Try these tips to run toward, not away from the springy conditions outside. (Photo courtesy of Shutterstock.com)
Last week's long run was a 12-miler for me, just a mile shy of the race distance coming up! Having a successful 11-mile run the week before I had pretty high hopes, which were then promptly squashed about 3 miles in. I just wasn't feeling it - my legs felt heavy (I've been slacking on my strength training), I was dehydrated and found myself stopping quite a bit to catch my breath and stretch.
Even though I wasn't having the best run of my life, I was far better off than the other runners in the park who were having sneezing and wheezing fits due to springtime allergies. My legs may occasionally feel like lead, but I am thankful I don't suffer from allergies, because quite frankly they look like a buzz kill!
Even though my nose is intact, yours might not be so lucky. So I got some tips from Dr. William Berger, M.D. and author of the book Allergies and Asthma for Dummies for runners who suffering from allergies. Below, his suggestions:
- Pollen counts are higher in the early morning. Run later in the day if you can for easier breathing. (Note: Because of the mild winter, Dr. Berger says pollen has appeared earlier this year, meaning this could potentially be the worst allergy season in a decade. Eeks!)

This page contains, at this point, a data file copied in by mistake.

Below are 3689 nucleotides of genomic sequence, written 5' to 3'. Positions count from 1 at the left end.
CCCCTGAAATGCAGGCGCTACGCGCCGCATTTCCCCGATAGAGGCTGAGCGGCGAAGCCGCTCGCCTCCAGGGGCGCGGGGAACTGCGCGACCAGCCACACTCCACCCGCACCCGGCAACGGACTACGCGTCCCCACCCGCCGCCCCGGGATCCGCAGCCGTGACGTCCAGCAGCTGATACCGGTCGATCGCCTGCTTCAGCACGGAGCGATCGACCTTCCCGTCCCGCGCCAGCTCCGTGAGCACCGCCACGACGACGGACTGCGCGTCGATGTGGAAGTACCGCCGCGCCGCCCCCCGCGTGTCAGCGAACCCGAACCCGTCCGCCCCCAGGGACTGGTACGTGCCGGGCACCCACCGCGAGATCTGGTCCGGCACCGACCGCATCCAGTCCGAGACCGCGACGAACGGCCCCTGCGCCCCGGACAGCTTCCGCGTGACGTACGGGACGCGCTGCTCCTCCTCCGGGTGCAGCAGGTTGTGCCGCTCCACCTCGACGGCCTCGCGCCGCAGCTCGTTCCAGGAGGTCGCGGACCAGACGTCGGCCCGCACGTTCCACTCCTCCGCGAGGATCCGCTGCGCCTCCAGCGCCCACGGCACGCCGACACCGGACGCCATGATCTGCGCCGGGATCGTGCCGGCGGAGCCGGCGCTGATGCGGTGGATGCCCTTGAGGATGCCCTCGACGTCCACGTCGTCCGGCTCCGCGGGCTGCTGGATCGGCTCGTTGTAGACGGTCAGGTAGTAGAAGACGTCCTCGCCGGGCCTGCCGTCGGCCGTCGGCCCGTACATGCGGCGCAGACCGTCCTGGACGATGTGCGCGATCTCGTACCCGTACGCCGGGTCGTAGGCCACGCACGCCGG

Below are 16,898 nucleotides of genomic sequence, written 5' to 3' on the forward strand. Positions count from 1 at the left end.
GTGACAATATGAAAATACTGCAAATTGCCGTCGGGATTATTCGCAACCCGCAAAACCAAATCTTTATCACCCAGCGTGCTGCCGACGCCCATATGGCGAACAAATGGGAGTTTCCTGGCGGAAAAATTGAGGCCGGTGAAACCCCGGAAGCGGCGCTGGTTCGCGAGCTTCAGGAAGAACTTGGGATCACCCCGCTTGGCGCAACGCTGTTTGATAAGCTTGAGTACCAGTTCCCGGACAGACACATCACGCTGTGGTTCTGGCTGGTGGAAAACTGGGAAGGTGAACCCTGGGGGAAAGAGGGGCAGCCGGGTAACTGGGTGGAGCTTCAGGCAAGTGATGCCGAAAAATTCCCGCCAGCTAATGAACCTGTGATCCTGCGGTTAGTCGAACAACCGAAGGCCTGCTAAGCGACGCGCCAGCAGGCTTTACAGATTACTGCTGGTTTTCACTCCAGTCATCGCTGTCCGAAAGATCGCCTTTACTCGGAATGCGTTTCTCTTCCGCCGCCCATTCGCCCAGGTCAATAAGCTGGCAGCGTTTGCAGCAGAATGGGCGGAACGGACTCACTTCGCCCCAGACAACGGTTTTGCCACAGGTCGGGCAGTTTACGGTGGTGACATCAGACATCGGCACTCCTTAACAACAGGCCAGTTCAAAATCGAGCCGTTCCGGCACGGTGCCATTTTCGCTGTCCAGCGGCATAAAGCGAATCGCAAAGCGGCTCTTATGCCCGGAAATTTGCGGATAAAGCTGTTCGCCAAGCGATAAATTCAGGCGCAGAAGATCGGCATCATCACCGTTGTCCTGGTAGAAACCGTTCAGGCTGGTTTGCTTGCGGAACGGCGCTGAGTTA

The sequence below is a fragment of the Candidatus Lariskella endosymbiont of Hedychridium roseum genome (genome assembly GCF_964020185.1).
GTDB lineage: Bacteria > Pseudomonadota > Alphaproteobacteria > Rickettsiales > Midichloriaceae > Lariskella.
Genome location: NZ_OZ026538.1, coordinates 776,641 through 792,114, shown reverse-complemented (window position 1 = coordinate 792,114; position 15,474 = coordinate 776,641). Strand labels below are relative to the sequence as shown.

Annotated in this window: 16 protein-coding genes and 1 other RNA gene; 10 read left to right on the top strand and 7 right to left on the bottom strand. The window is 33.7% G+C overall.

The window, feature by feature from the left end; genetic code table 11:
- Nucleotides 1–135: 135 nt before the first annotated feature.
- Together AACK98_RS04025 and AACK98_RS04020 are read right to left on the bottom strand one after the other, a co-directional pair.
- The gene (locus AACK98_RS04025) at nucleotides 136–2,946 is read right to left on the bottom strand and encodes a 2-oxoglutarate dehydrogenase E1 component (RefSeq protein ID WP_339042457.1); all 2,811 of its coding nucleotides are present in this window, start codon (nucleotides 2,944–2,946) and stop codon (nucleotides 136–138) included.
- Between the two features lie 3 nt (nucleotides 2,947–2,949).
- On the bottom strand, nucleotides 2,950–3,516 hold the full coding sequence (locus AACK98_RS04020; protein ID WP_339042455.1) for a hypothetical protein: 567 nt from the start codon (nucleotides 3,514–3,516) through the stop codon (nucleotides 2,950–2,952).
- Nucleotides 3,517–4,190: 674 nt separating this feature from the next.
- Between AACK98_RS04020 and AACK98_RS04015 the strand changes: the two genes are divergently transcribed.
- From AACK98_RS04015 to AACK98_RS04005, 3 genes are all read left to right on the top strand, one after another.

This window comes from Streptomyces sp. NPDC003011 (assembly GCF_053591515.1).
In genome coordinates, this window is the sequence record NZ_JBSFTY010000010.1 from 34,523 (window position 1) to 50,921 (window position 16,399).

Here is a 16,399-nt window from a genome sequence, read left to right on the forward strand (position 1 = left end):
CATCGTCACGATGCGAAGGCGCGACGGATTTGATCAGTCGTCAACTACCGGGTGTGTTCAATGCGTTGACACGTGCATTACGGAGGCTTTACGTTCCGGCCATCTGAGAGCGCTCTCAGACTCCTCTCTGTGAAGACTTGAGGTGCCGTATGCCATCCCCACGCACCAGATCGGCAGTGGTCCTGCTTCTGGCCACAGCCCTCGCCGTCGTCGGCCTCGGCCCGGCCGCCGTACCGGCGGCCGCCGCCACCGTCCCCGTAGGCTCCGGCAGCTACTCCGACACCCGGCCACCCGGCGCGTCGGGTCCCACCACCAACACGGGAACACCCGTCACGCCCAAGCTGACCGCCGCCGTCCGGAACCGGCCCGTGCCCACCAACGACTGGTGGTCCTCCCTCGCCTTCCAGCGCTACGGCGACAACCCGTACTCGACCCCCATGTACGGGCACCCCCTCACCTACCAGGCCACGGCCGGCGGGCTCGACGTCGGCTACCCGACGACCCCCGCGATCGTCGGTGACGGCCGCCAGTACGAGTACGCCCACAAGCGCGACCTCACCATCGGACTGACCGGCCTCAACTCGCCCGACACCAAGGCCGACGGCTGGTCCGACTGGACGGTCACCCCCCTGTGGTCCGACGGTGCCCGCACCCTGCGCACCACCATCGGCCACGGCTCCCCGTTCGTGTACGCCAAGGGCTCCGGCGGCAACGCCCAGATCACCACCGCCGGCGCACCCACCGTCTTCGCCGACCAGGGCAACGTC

- Take nasal antihistamines or your usual allergy meds on a regular basis, even on days you don't plan to run. Sticking with a consistent dosage will help regulate symptoms better than if you take them only as needed.
- Antihistamines help with sneezing, but not congestion. Try MyPurMist, a portable steam inhaler that serves as a nasal decongestant. It uses warm mist to soothe irritated tissues in the nose and throat. You can use it as often as needed and it won't interact with any other allergy meds you're taking.
- If your allergies trigger asthma while running (and you've already taken your inhaler 15 to 20 minutes prior to exercising), breath through your nose instead of your mouth. The moisture in your nose will help ease the attack. If you find your asthma is flaring up consistently, try swimming. The moist environment of the pool is better for treating symptoms.
- Take a shower before bed. This will clean off any pollen you may have picked up throughout the day.
Now tell me: What are your tips to beating allergies while running?
Photo courtesy of Shutterstock.com.